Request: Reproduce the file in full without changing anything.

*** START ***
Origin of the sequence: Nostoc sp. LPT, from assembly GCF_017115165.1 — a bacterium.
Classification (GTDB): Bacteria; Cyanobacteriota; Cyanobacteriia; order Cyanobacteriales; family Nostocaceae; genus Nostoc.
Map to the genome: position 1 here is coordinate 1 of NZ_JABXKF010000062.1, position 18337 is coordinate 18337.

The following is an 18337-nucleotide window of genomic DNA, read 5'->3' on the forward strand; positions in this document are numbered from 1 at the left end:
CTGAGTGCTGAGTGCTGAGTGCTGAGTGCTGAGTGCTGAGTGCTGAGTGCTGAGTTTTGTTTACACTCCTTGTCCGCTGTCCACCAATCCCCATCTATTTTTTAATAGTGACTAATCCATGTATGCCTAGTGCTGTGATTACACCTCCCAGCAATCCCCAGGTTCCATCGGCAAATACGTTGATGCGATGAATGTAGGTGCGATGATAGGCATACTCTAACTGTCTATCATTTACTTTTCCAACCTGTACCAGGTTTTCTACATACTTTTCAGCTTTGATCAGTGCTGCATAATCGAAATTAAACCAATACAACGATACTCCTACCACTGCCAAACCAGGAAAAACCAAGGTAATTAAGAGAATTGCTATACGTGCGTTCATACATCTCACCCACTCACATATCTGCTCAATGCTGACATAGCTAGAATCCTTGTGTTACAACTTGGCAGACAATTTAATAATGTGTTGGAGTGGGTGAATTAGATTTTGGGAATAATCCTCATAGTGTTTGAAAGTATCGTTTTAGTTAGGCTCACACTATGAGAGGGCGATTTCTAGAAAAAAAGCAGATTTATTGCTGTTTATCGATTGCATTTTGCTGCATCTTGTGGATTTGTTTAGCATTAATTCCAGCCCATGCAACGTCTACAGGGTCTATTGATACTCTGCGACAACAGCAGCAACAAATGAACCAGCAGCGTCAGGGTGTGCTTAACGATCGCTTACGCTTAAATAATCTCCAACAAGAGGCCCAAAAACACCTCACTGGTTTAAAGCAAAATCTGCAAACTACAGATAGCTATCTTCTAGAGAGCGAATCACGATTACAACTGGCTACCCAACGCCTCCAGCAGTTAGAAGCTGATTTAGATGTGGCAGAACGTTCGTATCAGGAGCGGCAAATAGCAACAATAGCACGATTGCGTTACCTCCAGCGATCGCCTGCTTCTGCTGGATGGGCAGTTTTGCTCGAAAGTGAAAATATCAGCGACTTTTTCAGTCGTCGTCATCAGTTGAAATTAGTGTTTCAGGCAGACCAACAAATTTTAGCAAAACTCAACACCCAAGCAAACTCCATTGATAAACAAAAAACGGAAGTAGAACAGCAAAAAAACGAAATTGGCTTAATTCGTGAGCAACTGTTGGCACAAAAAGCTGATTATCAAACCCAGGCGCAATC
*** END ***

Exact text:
Origin of the sequence: Nostoc sp. LPT, from assembly GCF_017115165.1 — a bacterium.
Classification (GTDB): Bacteria; Cyanobacteriota; Cyanobacteriia; order Cyanobacteriales; family Nostocaceae; genus Nostoc.
Map to the genome: position 1 here is coordinate 1 of NZ_JABXKF010000062.1, position 18337 is coordinate 18337.

The following is an 18337-nucleotide window of genomic DNA, read 5'->3' on the forward strand; positions in this document are numbered from 1 at the left end:
CTGAGTGCTGAGTGCTGAGTGCTGAGTGCTGAGTGCTGAGTGCTGAGTGCTGAGTTTTGTTTACACTCCTTGTCCGCTGTCCACCAATCCCCATCTATTTTTTAATAGTGACTAATCCATGTATGCCTAGTGCTGTGATTACACCTCCCAGCAATCCCCAGGTTCCATCGGCAAATACGTTGATGCGATGAATGTAGGTGCGATGATAGGCATACTCTAACTGTCTATCATTTACTTTTCCAACCTGTACCAGGTTTTCTACATACTTTTCAGCTTTGATCAGTGCTGCATAATCGAAATTAAACCAATACAACGATACTCCTACCACTGCCAAACCAGGAAAAACCAAGGTAATTAAGAGAATTGCTATACGTGCGTTCATACATCTCACCCACTCACATATCTGCTCAATGCTGACATAGCTAGAATCCTTGTGTTACAACTTGGCAGACAATTTAATAATGTGTTGGAGTGGGTGAATTAGATTTTGGGAATAATCCTCATAGTGTTTGAAAGTATCGTTTTAGTTAGGCTCACACTATGAGAGGGCGATTTCTAGAAAAAAAGCAGATTTATTGCTGTTTATCGATTGCATTTTGCTGCATCTTGTGGATTTGTTTAGCATTAATTCCAGCCCATGCAACGTCTACAGGGTCTATTGATACTCTGCGACAACAGCAGCAACAAATGAACCAGCAGCGTCAGGGTGTGCTTAACGATCGCTTACGCTTAAATAATCTCCAACAAGAGGCCCAAAAACACCTCACTGGTTTAAAGCAAAATCTGCAAACTACAGATAGCTATCTTCTAGAGAGCGAATCACGATTACAACTGGCTACCCAACGCCTCCAGCAGTTAGAAGCTGATTTAGATGTGGCAGAACGTTCGTATCAGGAGCGGCAAATAGCAACAATAGCACGATTGCGTTACCTCCAGCGATCGCCTGCTTCTGCTGGATGGGCAGTTTTGCTCGAAAGTGAAAATATCAGCGACTTTTTCAGTCGTCGTCATCAGTTGAAATTAGTGTTTCAGGCAGACCAACAAATTTTAGCAAAACTCAACACCCAAGCAAACTCCATTGATAAACAAAAAACGGAAGTAGAACAGCAAAAAAACGAAATTGGCTTAATTCGTGAGCAACTGTTGGCACAAAAAGCTGATTATCAAACCCAGGCGCAATC